1. This is a plaintiffs' appeal arising out of a suit for a declaration or in the alternative for recovery of possession by the ejectment of the defendants-respondents from certain zamindari property and a house.
2. One Ram Gopal who was arrayed as defendant No. 5 and who is in this appeal arrayed as respondent No. 2 and the plaintiffs-appellants are members of a family whose common ancestor was one Pitambar. Pitambar had three sons, Shib Lal, Ram Lal and Khiyali Ram. Plaintiffs 3 and 4 are great grandsons of Shib Lal. Plaintiff 1 is grandson or Ram Lal and plaintiff 2 is greatgrandson of Ram Lal. Ram Gopal is great-grandson of Khiyali Ram. The plaintiffs and Ram Gopal are, therefore, removed by several degrees from each other. Ram Gopal executed a mortgage in 1937 of the property in dispute in favour of one Dwarka Prasad, father of defendant-respondent Gajadhar Prasad. In 1938 Ram Gopal executed a deed of gift of the property in suit in favour of the same Dwarka Prasad.
The present suit was instituted by the plaintiffs in the year 1945 for a declaration that the aforesaid deeds of gift and mortgage were invalid because Ram Gopal was a junior member of the joint Hindu family and the property was joint ancestral property and as such he had no right to make a mortgage or gift of the same.
3. The defence was that Ram Gopal was a separated member of the family and the property was his own which he would gift or mortgage as he liked.
4. The trial court held that it was not shown that Ram Gopal had separated and therefore the two deeds in question were declared to be void and the suit for possession was decreed.
5. There was an appeal by the defendant Gajadhar Prasad. The lower appellate court held that in a case of this kind when the members of a family are removed by several degrees the presumption of jointness is very weak and thai it was rebutted by the entry of the names of the members over defined and different shares in the Khewat. In this view the lower appellate court held that Ram Gopal was a separated member and he could mortgage and make a gift of the property in dispute.
6. In this second appeal by the plaintiffs it is urged that mere entry of the names of the members of the family over different shares in the Khewat does not amount to evidence of separation and that the presumption of jointness remains intact.
7. As already stated, Ram Gopal and the plaintiffs are removed by several degrees. The presumption of jointness which arises in the case of the members of a Hindu family becomes weaker and weaker as the parties are removed further and further from the common ancestor. For instance, it is strong in the case of brothers. In the case of grandsons it becomes weaker and in the case of greatgrandsons it becomes still weaker. As may be judged from the recent census report, the modern tendency in Hindu families, in this State at any rate, is towards separation rather than jointness. In modern times, a presumption of jointness can hardly be drawn when the parties are removed by four or five degrees. If, in addition to this, the names of the parties are recorded over separate shares in the Khewat or other records I do not think that a presumption of jointness should at all be drawn. In such an event the plaintiff must prove his allegation of jointness by evidence.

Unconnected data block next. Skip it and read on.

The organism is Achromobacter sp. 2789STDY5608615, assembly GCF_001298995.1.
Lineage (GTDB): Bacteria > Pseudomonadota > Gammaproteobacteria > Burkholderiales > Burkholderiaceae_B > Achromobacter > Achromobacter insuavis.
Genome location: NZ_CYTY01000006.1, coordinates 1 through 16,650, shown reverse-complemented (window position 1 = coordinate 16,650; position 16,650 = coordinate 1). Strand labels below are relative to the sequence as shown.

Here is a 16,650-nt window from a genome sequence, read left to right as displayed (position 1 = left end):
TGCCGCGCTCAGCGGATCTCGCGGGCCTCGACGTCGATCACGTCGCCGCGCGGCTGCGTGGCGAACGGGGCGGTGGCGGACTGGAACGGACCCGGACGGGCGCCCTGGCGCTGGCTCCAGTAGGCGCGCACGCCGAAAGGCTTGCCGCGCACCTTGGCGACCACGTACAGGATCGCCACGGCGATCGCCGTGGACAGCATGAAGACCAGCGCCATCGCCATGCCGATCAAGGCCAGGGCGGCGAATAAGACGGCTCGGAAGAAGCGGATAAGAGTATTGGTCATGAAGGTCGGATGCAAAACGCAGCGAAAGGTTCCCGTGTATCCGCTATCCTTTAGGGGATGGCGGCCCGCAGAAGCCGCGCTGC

In the present case, however, there is a piece of evidence which the lower appellate court has overlooked and which also is destructive of the presumption of jointness. There was a partition in the village in the year 1931. In that partition two of the plaintiffs, viz. Raghubar Dayal and Prabhu Dayai applied that their shares in the Khewat be formed into a separate patti. That was done. This would show that, so far as at least these two plaintiffs were concerned, they were separated from the rest of the family in the year 1931. The trial court remarked that at that time Ram Gopal was a minor and therefore there could be no partition. This is a mistaken notion of the law.
Under the Hindu Law, a major member of a joint family may separate himself by his mere volition. A partition does not require the consent of the other members of the family even where the family consists of major as well as minor members. The major member can separate at any moment by a mere declaration of his will. So far as a minor member is concerned, as he is not capable of exercising his volition or giving his consent the law requires that in a suit by his guardian the court will order partition only if it is for the benefit of the minor and not otherwise. In the case of a minor, therefore, there is a difficulty in obtaining partition at will. But that difficulty does not exist in the case of a major member of a family. When Raghubar Dayal and Prabhu Dayal, two major members of the family, had separated, there was left no presumption either way about the rest of the members whether they remained joint or they too became separate. The presumption of jointness in such a case is destroyed and it is for the plaintiffs to establish their case. If the plaintiffs say that the family was joint, they have to prove jointness. If they say that the family has become separated, they have to prove separation.
In the present case it was for the plaintiffs to prove that the family was joint as no presumption of jointness could be raised in their favour. They failed to establish this fact.
8. There is no force in this appeal. It is dismissed with costs.